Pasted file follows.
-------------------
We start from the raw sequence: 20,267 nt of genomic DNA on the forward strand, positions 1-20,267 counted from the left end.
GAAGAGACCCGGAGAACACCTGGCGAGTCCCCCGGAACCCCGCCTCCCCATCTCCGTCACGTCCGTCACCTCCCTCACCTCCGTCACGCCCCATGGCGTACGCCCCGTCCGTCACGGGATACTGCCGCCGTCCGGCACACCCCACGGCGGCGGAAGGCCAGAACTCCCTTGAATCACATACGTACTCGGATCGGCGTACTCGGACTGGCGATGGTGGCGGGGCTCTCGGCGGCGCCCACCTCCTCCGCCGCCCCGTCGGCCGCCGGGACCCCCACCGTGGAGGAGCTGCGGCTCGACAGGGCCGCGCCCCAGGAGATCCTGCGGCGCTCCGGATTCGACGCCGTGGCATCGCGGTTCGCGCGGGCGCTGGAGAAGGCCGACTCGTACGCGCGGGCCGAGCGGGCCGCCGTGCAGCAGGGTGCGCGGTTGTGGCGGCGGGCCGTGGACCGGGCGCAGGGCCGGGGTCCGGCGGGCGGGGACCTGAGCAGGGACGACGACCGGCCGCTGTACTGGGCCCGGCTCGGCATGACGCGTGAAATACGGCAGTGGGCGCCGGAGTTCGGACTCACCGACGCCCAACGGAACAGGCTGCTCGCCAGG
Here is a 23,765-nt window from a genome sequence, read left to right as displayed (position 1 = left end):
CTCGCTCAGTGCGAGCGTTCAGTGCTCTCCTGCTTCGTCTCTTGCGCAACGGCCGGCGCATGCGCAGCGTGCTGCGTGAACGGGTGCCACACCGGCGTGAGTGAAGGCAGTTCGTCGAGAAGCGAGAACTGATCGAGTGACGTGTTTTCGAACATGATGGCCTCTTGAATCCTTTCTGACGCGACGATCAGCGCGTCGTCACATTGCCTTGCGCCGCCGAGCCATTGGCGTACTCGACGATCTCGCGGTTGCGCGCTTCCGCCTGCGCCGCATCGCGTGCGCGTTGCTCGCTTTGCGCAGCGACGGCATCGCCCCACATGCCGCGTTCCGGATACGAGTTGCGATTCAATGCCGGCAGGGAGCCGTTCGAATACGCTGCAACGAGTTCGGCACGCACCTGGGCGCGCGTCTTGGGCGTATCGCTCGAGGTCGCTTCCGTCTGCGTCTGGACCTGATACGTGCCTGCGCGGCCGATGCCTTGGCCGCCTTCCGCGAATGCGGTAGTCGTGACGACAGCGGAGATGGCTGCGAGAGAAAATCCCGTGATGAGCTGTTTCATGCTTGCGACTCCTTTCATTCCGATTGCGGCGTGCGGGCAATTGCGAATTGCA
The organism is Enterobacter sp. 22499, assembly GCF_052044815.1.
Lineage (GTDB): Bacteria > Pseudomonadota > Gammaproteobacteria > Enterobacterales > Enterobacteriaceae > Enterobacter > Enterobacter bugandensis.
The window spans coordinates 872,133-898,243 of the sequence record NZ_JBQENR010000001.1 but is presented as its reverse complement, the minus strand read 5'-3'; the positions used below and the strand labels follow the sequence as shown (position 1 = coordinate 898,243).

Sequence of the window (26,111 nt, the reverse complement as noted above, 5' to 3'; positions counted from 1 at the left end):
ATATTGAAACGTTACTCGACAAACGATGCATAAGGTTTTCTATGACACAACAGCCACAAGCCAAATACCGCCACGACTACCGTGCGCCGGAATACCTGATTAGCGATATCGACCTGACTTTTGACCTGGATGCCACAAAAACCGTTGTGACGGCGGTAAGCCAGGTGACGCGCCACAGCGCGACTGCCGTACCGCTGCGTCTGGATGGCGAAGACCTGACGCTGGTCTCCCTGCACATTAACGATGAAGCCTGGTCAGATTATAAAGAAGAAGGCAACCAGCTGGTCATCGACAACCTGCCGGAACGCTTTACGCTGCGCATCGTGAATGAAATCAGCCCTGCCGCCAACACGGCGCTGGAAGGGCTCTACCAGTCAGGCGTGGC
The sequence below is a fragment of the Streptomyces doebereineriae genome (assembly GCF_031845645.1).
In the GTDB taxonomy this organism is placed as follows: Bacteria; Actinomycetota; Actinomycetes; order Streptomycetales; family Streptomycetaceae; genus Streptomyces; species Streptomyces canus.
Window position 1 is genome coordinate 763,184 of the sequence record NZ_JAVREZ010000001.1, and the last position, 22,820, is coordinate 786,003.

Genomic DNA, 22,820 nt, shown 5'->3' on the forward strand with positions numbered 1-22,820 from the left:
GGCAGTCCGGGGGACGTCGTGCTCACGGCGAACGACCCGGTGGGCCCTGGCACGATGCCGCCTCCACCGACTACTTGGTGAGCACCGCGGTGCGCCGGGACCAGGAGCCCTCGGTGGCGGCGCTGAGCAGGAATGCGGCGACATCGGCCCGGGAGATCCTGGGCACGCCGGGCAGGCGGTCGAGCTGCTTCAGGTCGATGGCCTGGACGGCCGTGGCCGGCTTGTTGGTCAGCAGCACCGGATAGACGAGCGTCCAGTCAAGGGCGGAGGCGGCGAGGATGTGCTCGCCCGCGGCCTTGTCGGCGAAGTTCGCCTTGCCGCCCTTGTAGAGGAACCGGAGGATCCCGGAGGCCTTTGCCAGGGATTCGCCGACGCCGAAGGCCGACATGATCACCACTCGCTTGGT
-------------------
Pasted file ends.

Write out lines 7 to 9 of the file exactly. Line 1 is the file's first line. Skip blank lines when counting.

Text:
The window spans coordinates 872,133-898,243 of the sequence record NZ_JBQENR010000001.1 but is presented as its reverse complement, the minus strand read 5'-3'; the positions used below and the strand labels follow the sequence as shown (position 1 = coordinate 898,243).

Sequence of the window (26,111 nt, the reverse complement as noted above, 5' to 3'; positions counted from 1 at the left end):
ATATTGAAACGTTACTCGACAAACGATGCATAAGGTTTTCTATGACACAACAGCCACAAGCCAAATACCGCCACGACTACCGTGCGCCGGAATACCTGATTAGCGATATCGACCTGACTTTTGACCTGGATGCCACAAAAACCGTTGTGACGGCGGTAAGCCAGGTGACGCGCCACAGCGCGACTGCCGTACCGCTGCGTCTGGATGGCGAAGACCTGACGCTGGTCTCCCTGCACATTAACGATGAAGCCTGGTCAGATTATAAAGAAGAAGGCAACCAGCTGGTCATCGACAACCTGCCGGAACGCTTTACGCTGCGCATCGTGAATGAAATCAGCCCTGCCGCCAACACGGCGCTGGAAGGGCTCTACCAGTCAGGCGTGGC